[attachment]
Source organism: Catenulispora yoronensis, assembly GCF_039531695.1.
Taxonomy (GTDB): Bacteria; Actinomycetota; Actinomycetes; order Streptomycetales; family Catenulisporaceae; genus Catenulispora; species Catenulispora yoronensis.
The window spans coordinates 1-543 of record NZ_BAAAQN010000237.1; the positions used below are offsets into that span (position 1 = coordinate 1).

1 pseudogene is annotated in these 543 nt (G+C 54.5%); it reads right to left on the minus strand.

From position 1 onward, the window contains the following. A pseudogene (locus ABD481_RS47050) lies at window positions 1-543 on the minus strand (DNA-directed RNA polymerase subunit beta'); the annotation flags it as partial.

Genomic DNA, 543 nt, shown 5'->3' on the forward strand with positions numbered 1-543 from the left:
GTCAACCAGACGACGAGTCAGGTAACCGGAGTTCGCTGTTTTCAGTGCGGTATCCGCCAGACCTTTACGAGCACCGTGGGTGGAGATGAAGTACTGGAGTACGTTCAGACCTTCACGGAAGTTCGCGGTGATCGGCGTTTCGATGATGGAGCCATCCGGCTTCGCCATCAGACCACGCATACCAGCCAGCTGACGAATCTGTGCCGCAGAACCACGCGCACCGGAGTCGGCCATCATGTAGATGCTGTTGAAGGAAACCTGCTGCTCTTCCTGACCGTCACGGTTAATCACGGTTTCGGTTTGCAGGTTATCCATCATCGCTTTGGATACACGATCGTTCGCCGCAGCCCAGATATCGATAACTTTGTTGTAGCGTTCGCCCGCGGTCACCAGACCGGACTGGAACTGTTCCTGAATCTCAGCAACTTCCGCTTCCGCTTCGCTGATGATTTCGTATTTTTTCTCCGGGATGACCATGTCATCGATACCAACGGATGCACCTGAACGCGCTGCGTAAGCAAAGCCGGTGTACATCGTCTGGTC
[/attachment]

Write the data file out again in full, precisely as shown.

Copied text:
Source organism: Catenulispora yoronensis, assembly GCF_039531695.1.
Taxonomy (GTDB): Bacteria; Actinomycetota; Actinomycetes; order Streptomycetales; family Catenulisporaceae; genus Catenulispora; species Catenulispora yoronensis.
The window spans coordinates 1-543 of record NZ_BAAAQN010000237.1; the positions used below are offsets into that span (position 1 = coordinate 1).

1 pseudogene is annotated in these 543 nt (G+C 54.5%); it reads right to left on the minus strand.

From position 1 onward, the window contains the following. A pseudogene (locus ABD481_RS47050) lies at window positions 1-543 on the minus strand (DNA-directed RNA polymerase subunit beta'); the annotation flags it as partial.

Genomic DNA, 543 nt, shown 5'->3' on the forward strand with positions numbered 1-543 from the left:
GTCAACCAGACGACGAGTCAGGTAACCGGAGTTCGCTGTTTTCAGTGCGGTATCCGCCAGACCTTTACGAGCACCGTGGGTGGAGATGAAGTACTGGAGTACGTTCAGACCTTCACGGAAGTTCGCGGTGATCGGCGTTTCGATGATGGAGCCATCCGGCTTCGCCATCAGACCACGCATACCAGCCAGCTGACGAATCTGTGCCGCAGAACCACGCGCACCGGAGTCGGCCATCATGTAGATGCTGTTGAAGGAAACCTGCTGCTCTTCCTGACCGTCACGGTTAATCACGGTTTCGGTTTGCAGGTTATCCATCATCGCTTTGGATACACGATCGTTCGCCGCAGCCCAGATATCGATAACTTTGTTGTAGCGTTCGCCCGCGGTCACCAGACCGGACTGGAACTGTTCCTGAATCTCAGCAACTTCCGCTTCCGCTTCGCTGATGATTTCGTATTTTTTCTCCGGGATGACCATGTCATCGATACCAACGGATGCACCTGAACGCGCTGCGTAAGCAAAGCCGGTGTACATCGTCTGGTC